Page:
At midday, in need of food to complement their intellectual nourishment, the guests reconvened at three separate lunches. Those gathered in Annenberg Hall heard Jeremy R. Knowles, dean of the Faculty of Arts and Sciences, express relief that, for the first time in years, he could speak to an audience without asking for money. After listing some of the important ways in which the "young Athenians" and "not-so-young Athenians" within his faculty would benefit from the campaign, the dean invited his audience to "bask a little" in the glow of their good deeds for Harvard.

Speaking at Loeb House, Rosabeth Moss Kanter, Class of 1960 professor of business administration, surveyed the changing world of commerce, as "dotcoms" and their related service and technology enterprises ("dotcom-ers") take on the rest of the world: the off-line, brick-and-mortar "wanna-dots." Making an observation that might apply equally to the University's situation and prospects, Kanter noted that the improvisational vitality and evangelical zeal of the dotcom leaders still needed to be married to the institutional knowledge, historical base, and organizational grounding of traditional enterprises.

And at the Charles Hotel ballroom, Stephen J. Gould, professor of geology and Agassiz professor of zoology in the Museum of Comparative Zoology, propounded a Darwinian view of life by explaining the disappearance from baseball of the .400 hitter. Put aside the assumption that life on earth is a progression toward human perfection, he said. Embrace instead the notion that variation is the nature of that, and other, games--which leads to reformulated questions and new perspectives. Lessons for Harvard's future were left implicit.

Then it was back to class, for the remaining panel discussions, on subjects ranging from aging, the arts, and entrepreneurship to higher education and the unintended effects of "democratization." The threat of rain remained nothing more than that. Ditto for any student protests as part of the "living wage" campaign (see page 82). Police by the dozen were on hand throughout the weekend, uniformed and in plain clothes, in case confrontation blossomed with the spring flowers, but the only incident anyone noticed was a couple of leafleteers outside Memorial Hall before the Friday dinner--and they left at 6:15, pleading a dance engagement.

So, well schooled and undisrupted, the celebrants crossed the Charles and descended upon the Albert H. Gordon Indoor Track and Tennis Center for the concluding event of fellowship, the University Campaign Celebration Dinner. Within, a faux boulevard of benches, street lights, ficus trees, and archways crowned with appropriate emblems ("1994," "1999," "Harvard") divided the reception area from the dining tables. When it was time to be seated, a spirited trio of undergraduates, the Herald Trumpeters, took command, mastering the track's acoustics with Harvardiana Fanfare (1993), arranged by Allen Feinstein '86, and Fanfares for the Harvard Herald Trumpets (1994), by Ivan Tcherepnin '64, A.M. '69.

The tables themselves bore simple bowls of vivid fresh tulips, napkins tied in silver braid and ivy leaves, and, at each seat, a hardbound keepsake copy of the Vision campaign report. A videotape of campaign highlights played on huge screens at either side of the stage; during speeches and musical entertainments, the speakers and performers were projected live, so everyone in the hall could follow the proceedings.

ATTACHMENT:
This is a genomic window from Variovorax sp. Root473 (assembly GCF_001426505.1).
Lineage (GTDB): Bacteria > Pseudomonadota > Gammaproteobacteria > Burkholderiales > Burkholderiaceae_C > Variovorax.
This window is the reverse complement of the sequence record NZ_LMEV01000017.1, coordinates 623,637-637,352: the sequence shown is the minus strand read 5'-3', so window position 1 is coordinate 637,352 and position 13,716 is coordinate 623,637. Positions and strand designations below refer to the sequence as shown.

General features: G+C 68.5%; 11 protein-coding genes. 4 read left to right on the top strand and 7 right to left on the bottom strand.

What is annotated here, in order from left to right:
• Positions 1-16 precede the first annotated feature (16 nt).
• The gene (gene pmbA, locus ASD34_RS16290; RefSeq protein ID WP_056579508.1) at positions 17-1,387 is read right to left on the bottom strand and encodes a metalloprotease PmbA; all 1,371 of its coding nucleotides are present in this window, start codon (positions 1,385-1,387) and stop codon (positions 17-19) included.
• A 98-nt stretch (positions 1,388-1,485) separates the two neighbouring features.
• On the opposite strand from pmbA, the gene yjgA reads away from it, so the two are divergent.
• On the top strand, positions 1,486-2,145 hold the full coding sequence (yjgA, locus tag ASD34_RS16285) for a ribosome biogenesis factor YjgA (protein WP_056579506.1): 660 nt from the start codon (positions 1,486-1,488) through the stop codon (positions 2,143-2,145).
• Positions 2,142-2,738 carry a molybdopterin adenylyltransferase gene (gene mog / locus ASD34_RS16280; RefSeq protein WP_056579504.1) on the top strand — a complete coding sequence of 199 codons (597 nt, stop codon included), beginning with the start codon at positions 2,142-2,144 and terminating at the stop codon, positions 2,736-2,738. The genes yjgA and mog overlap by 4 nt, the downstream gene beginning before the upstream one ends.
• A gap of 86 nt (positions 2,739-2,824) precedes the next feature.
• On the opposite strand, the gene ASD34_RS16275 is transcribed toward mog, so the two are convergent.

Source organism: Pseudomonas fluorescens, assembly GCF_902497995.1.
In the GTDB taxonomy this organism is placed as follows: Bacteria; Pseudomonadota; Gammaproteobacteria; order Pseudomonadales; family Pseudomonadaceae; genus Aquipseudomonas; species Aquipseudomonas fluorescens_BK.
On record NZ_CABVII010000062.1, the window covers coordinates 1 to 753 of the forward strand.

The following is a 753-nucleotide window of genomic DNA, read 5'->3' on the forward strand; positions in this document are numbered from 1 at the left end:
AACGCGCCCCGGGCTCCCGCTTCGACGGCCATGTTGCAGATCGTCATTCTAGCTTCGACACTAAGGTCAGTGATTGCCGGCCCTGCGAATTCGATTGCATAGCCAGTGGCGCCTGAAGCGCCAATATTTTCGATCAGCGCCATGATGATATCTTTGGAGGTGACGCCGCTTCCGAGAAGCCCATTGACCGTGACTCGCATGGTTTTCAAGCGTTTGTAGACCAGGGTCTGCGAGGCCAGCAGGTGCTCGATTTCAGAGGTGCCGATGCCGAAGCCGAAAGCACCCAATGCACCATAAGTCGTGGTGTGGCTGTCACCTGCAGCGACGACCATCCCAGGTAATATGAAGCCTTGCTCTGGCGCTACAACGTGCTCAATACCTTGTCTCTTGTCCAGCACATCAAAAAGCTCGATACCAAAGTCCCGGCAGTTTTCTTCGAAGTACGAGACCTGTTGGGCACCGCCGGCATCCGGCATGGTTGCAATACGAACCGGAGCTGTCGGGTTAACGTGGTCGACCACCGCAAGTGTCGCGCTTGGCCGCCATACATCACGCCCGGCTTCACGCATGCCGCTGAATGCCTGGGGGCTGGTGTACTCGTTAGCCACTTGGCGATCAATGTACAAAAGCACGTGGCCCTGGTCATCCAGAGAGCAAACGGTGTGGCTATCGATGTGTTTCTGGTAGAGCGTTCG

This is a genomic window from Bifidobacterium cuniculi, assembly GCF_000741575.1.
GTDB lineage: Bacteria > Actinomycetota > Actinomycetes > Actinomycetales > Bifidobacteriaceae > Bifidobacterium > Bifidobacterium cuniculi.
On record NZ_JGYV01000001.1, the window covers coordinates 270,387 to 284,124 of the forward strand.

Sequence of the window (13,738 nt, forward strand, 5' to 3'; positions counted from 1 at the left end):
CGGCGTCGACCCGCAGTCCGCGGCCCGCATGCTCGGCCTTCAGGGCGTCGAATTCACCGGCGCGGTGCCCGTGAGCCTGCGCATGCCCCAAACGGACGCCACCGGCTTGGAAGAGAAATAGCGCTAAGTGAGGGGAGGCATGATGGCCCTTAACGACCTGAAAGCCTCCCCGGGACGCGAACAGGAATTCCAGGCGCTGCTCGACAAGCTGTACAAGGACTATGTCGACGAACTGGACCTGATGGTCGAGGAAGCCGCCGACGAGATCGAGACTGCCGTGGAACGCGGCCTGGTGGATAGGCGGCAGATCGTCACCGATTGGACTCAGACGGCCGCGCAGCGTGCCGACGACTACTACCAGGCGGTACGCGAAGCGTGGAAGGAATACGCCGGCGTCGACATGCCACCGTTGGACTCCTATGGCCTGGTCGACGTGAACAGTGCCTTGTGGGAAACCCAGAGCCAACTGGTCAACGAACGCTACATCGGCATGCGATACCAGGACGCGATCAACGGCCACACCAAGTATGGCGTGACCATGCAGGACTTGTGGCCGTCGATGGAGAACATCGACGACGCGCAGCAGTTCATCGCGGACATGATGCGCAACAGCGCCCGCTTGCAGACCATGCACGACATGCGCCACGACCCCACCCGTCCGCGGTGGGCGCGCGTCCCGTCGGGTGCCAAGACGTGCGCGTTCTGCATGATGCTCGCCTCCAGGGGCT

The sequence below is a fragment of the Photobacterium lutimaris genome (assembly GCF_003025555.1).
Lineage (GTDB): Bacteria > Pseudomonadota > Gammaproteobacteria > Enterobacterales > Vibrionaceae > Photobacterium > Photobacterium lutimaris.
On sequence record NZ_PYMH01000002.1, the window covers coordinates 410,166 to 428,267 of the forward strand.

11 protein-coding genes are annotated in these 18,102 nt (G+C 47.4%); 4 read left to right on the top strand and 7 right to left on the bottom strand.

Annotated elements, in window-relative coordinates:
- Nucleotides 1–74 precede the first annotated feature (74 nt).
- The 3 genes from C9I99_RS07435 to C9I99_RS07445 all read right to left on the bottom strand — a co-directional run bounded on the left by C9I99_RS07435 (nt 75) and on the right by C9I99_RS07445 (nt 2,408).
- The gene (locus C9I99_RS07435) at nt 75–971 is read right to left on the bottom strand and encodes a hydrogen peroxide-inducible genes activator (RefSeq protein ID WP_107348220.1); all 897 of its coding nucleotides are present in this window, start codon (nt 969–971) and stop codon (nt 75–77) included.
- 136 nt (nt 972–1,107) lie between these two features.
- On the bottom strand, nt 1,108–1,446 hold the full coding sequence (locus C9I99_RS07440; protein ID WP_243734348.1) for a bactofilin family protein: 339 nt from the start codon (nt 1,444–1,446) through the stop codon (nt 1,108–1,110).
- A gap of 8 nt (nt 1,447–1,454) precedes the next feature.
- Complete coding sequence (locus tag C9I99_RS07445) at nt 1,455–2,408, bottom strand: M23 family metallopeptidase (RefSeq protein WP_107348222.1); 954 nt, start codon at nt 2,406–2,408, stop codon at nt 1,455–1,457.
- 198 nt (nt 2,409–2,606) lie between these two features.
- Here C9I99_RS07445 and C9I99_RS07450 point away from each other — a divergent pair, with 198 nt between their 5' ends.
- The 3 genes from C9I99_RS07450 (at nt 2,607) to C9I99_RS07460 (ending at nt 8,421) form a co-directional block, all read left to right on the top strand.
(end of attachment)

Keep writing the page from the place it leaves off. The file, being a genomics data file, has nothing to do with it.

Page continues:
The evening's oratory was brief, emphasizing the speakers' sense of having participated in an effort that yielded personal rewards commensurate with the institutional ones. Provost Harvey V. Fineberg toasted Harvard's "patriarchs," and introduced Robert Stone, citing his unending willingness to take up "the reins and responsibilities of leadership." Stone expressed his joy in seeing the people who "helped us exceed the dreams we had at the beginning of this campaign to make the University the standard of higher education" worldwide.

The Harvard Jazz Trio played American popular songs during the meal (chilled spring soup with crème fraîche and mint, beef tenderloin with potatoes and sautéed spring vegetables, and a dessert riot of berry tart, chocolate coconut macaroon, and a pâté of three chocolates).

Rita E. Hauser, a national campaign cochair, confessed her inability to choose between describing their intellects and the sense of fun they share with friends, and so simply called Neil Rudenstine and Angelica Zander Rudenstine "two of the most splendid people any of us have ever known."

Thus introduced, President Ruden-stine ended the formal proceedings as he had launched the campaign six years earlier--on a personal note that would resonate all the more nine days later when he announced his decision to retire. "We have had a marvelous time," he said. "Angelica and I horrendously underestimated" the friendships and relationships that would be established in the course of the fundraising effort. They now sought ways--short of another campaign, to be sure--to sustain that "great joy" in the future, keeping together the "intellectual and human and friendship power" that the campaign had forged.

That said, Rudenstine focused attention on the members of the University community who had to that point been underrepresented during the day: the students. Up the center aisle, beating out a rousing tattoo, came the Harvard University Drumline, in black shoes, black jeans, black T-shirts (with "THUD" in huge yellow letters on the back), and sunglasses; had this suddenly become Harvard State? They were followed by the Harvard-Radcliffe Veritones, in a torchy rendition of "There Will Never Be Another You"; the Harvard Jazz Band, with an extended arrangement of In the Mood; and, before a Harvard University Band-led singing of "Fair Harvard," a penultimate offering of "What if God?" by the Harvard College Kuumba Singers, with the simultaneously subversive and reassuring lyric, "What if God is unhappy with the way we live?/What if He is not pleased with the way we give?"

And then it was over. A beaming Thomas M. Reardon, vice president for alumni affairs and development, gave and accepted congratulations, as did William H. Boardman Jr., associate vice president for capital giving--Harvard's two senior development officials at the end of the world's most successful fundraising campaign. Rudenstine, energized and indefatigable, shook hands, patted shoulders, and whispered thank-yous. A dozen hours after the sun had lit the new copper crockets atop Memorial Hall, the time had come to disperse into the quiet and misty darkness around Harvard Stadium.?